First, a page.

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Android DTT #15 — Passing and Validating Data Between Activities Made Easy

In a classic Master-Detail pattern, when one of the items is selected then the MainActivity will send an Intent to launch DetailActivity with some information that is required in DetailActivity. It may be as little as an id of the selected items, but may become much complicated with the DetailActivity requires additional parameters (e.g source for tracking, data that user type into forms, etc).

A common way to do this is to put the required parameters into Bundle that will be included in the Intent

private void onItemSelected(Item item) {
Intent intent = new Intent(this, DetailActivity.class);
intent.putExtra(DetailActivity.KEY_ITEM_ID, "id");
public static
String KEY_ITEM_ID = "item_id";
protected void onCreate(@Nullable Bundle savedInstanceState) {
Bundle bundle = getIntent().getExtras();
if (bundle != null) {
String id = bundle.getString(KEY_ITEM_ID);
if (id == null) {
throw new IllegalStateException();
} else {
} else {
throw new IllegalStateException();

This works. But there are things that I personally don’t like. The first one is we need to maintain a String constant as the key for each field. But we won’t do anything else to that String, so it becomes the boring part of the code. The MainActivity also need to check to the DetailActivity on what key to use for storing the ID.

The second is validation. We need to check whether the Bundle that comes with the Intent is not null. Then we need to check if the Bundle contains an item with a certain key. The example above is just validating a single parameter of type String. Just imagine the line of code needed to check 3 or more parameters. And also you might found a bug in runtime when you forgot to add the parameters into the bundle.

Dart & Henson to the rescue

Dart & Henson are two libraries that solve the problem well. Dart will be taking care of injecting fields in DetailActivity from the Bundle as the source. While Henson will take care of the Intent creation. All of that is created using Annotation Processor. It means we don’t need to create the key string. We don’t need to find out in runtime if we are missing a parameter, it’ll be handled compile time.

The first thing we need to do is to add the library into our dependency list.

compile 'com.f2prateek.dart:dart:2.0.2'
compile 'com.f2prateek.dart:henson:2.0.2'
annotationProcessor 'com.f2prateek.dart:dart-processor:2.0.2'
annotationProcessor 'com.f2prateek.dart:henson-processor:2.0.2'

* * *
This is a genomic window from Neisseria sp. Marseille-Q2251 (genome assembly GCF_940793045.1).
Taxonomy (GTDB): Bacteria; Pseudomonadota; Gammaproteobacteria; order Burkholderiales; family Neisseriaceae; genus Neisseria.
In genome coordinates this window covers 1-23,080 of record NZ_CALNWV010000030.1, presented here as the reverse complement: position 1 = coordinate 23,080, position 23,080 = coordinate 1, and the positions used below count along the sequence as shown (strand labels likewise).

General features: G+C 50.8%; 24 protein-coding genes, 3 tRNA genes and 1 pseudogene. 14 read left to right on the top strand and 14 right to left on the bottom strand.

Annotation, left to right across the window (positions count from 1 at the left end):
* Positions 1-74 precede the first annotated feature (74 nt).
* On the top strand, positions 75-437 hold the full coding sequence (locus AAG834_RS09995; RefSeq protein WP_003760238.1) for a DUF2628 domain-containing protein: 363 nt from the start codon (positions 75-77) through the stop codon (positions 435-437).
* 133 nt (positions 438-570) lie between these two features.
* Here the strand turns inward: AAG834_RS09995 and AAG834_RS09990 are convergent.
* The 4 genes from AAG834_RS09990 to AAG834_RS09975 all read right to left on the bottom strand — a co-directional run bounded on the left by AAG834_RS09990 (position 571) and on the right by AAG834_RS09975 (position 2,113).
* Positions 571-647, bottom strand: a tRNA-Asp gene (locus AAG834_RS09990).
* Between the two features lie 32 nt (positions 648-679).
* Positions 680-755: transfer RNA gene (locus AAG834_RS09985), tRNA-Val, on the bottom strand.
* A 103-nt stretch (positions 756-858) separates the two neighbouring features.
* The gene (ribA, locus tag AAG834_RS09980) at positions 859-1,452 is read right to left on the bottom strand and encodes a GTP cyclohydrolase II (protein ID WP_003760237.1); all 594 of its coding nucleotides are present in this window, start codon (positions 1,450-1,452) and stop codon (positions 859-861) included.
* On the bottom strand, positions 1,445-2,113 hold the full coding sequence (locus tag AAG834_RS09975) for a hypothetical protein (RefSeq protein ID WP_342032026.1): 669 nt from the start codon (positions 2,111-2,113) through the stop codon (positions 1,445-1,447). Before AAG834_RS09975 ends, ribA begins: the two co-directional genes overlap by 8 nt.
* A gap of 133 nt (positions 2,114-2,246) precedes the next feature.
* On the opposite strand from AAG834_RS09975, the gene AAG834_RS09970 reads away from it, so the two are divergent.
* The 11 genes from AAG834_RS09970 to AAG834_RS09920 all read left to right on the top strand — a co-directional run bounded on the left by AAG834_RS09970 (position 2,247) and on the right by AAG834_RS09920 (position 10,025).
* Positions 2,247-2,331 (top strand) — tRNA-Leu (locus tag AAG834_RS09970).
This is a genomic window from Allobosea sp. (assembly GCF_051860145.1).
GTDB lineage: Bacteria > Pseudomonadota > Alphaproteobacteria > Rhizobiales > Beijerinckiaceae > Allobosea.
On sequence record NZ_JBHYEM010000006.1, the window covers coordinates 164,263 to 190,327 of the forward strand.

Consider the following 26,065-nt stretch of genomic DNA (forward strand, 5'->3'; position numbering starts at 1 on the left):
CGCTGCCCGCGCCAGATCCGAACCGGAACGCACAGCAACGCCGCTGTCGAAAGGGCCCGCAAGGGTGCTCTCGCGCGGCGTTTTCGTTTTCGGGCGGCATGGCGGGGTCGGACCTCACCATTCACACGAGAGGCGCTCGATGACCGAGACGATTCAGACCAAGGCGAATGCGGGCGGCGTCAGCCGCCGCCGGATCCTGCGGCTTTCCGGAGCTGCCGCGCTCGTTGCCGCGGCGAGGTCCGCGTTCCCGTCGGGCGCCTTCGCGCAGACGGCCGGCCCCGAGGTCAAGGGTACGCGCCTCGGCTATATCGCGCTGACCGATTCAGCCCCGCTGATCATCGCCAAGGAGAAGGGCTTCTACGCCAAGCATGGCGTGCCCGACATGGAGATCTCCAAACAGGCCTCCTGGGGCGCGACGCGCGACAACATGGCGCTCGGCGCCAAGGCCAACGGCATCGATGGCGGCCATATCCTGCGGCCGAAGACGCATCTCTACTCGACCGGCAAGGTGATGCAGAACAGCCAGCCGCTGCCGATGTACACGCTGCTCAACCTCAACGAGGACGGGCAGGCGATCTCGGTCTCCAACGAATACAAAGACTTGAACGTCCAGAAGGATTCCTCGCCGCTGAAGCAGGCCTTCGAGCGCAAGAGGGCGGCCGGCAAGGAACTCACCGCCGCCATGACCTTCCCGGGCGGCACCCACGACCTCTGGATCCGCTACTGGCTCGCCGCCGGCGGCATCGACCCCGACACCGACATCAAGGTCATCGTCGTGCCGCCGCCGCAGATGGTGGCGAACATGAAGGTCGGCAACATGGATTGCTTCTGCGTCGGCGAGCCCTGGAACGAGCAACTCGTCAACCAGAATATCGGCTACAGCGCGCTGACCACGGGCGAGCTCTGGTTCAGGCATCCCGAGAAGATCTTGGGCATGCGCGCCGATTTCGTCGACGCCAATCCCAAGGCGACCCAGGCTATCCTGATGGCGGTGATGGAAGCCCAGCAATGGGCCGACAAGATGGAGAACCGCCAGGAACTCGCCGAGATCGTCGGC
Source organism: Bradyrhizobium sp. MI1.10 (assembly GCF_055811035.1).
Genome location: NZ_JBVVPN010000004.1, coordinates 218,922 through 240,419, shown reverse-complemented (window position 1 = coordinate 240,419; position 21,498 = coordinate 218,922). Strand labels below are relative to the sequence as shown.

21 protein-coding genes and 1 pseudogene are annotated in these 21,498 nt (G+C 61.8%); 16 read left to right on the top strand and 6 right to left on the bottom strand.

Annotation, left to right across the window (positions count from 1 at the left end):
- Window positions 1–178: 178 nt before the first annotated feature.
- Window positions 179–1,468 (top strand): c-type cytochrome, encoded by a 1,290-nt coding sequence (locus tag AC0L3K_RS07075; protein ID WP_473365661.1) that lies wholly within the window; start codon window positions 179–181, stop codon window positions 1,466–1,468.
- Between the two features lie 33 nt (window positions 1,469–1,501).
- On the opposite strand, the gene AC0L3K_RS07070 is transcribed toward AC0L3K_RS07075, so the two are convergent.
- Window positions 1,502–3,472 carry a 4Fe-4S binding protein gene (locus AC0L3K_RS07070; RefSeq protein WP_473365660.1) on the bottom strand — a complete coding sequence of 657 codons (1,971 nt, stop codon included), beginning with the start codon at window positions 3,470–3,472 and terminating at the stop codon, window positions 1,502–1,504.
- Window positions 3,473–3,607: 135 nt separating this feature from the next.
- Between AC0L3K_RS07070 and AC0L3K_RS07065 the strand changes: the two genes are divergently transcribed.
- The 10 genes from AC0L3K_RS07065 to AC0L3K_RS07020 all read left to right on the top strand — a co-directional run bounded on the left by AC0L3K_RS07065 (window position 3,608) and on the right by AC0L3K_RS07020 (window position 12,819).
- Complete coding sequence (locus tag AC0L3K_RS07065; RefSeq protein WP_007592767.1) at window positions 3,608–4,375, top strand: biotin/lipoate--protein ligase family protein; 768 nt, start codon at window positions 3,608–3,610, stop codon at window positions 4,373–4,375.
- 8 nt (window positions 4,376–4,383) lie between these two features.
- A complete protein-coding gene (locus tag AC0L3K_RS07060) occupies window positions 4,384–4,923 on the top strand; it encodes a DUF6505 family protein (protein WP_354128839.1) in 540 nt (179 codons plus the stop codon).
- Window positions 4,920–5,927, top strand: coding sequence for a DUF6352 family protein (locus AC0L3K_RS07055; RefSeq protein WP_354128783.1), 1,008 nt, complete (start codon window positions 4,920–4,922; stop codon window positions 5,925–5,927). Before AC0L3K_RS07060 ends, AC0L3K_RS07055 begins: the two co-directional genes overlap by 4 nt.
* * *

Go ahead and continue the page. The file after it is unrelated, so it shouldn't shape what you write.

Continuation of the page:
Don’t forget to add the ProGuard configuration if you turn it on (if not, you really should!)

Now we need to add @HensonNavigable to our DetailActivity. After you build the code, place the following code in our onItemSelected(Item) function:

Intent intent = Henson.with(this) // Context

Now in the DetailActivity add a field of type String called itemId and add @InjectExtra to it.

@InjectExtra String itemId;

Then, in onCreate(Bundle) add the following code to inject the data from Bundle into itemId:

public void onCreate(Bundle onSavedInstanceState) {

If you try to build the code, it will fail.

Error:(19, 8) error: @HensonNavigable class DetailActivity must not contain any @InjectExtra annotation

Activity annotated with @HensonNavigable can not contains any @InjectExtra parameters. So keep in mind that use @HensonNavigable when the Activity doesn’t need any parameters from the caller.

If we remove the @HensonNavigable and try to build it again, it will still fail.

Error:(31, 25) error: cannot find symbol method build()

Now you see in MainActivity after calling to .goToDetailActivity() you have to call .itemId(String) to be able to call .build(). This is very helpful to identify bug early since we forgot to set the itemId from the MainActivity.

After adding that call to .itemId(String) it will finally build successfully.

Additional tips:

  • You can add @Nullable to a field if it is not mandatory.
  • If you pass null at one of the mandatory parameters, it’ll throw IllegalStateException
  • Parceler works great with Dart&Henson
  • Read the library’s readme in Github. There are many bonuses from the developer

If you like this, hit that heart button and recommend it to your friends.

ADTT (Android Development Tips and Tricks) is a 31 series of blog posts that I’m trying to finish in throughout May. Click here for index.



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